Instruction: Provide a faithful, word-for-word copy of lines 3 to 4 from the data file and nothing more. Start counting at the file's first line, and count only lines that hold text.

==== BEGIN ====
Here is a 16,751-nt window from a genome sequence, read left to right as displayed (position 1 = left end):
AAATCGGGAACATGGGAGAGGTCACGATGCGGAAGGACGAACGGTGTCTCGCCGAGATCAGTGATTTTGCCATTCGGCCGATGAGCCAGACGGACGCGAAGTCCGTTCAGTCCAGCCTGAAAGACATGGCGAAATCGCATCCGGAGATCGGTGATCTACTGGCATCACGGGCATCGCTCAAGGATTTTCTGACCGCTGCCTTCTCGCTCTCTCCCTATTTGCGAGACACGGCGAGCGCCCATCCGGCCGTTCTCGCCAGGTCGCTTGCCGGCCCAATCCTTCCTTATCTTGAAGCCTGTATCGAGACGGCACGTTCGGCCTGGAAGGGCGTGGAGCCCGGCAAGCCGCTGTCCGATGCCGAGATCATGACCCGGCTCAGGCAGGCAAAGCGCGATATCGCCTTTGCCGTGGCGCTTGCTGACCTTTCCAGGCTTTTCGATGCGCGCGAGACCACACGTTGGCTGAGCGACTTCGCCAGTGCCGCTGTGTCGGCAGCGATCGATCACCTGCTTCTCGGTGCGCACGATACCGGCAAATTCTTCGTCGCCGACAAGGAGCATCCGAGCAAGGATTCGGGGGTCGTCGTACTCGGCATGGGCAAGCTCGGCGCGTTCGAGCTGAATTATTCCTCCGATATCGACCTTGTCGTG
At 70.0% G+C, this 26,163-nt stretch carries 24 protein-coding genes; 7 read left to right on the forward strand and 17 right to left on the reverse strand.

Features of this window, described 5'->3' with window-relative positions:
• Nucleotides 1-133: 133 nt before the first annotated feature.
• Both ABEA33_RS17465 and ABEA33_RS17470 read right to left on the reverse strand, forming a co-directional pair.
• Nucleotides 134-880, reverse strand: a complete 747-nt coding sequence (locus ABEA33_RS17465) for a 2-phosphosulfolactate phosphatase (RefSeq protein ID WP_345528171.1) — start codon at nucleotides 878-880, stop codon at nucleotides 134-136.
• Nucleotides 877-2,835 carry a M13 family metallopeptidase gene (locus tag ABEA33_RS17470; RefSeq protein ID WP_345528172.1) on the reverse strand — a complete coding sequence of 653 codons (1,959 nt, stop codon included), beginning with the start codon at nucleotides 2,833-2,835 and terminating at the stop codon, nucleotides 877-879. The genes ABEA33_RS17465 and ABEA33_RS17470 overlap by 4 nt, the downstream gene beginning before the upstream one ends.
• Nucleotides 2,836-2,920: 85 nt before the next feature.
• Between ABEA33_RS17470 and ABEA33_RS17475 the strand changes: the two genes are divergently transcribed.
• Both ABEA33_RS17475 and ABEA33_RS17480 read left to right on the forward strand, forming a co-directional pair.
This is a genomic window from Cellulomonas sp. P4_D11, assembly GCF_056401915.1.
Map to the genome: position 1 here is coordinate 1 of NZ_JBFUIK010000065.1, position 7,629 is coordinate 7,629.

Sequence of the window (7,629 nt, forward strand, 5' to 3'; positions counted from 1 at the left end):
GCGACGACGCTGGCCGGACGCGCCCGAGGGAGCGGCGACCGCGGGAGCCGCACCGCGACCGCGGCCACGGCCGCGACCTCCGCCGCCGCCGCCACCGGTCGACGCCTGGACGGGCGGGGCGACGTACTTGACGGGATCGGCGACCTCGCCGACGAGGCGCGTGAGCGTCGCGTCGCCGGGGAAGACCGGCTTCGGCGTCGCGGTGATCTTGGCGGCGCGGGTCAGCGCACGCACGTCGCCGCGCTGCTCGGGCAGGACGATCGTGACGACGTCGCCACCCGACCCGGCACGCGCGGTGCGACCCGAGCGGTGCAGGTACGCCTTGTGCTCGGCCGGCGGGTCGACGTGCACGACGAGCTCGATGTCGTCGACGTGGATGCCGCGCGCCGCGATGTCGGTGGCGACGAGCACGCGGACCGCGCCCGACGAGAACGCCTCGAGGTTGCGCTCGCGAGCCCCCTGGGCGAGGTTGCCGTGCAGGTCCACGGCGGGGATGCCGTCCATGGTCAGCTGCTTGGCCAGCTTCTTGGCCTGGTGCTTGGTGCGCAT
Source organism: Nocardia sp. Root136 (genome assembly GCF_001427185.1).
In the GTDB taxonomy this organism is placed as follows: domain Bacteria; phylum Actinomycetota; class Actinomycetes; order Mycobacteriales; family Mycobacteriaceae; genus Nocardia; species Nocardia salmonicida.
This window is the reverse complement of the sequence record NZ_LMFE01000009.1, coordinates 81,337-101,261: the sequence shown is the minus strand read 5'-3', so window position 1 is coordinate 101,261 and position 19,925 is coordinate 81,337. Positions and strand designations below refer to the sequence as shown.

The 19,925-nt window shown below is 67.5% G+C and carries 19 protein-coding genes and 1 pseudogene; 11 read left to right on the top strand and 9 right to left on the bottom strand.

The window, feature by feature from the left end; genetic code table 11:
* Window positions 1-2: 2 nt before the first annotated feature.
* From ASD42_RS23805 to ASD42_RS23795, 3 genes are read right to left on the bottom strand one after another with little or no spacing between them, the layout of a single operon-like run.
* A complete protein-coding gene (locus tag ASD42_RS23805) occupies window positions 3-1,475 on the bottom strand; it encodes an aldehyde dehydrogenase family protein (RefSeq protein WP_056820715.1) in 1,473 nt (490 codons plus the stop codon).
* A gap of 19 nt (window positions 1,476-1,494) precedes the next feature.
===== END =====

At 70.0% G+C, this 26,163-nt stretch carries 24 protein-coding genes; 7 read left to right on the forward strand and 17 right to left on the reverse strand.

Features of this window, described 5'->3' with window-relative positions: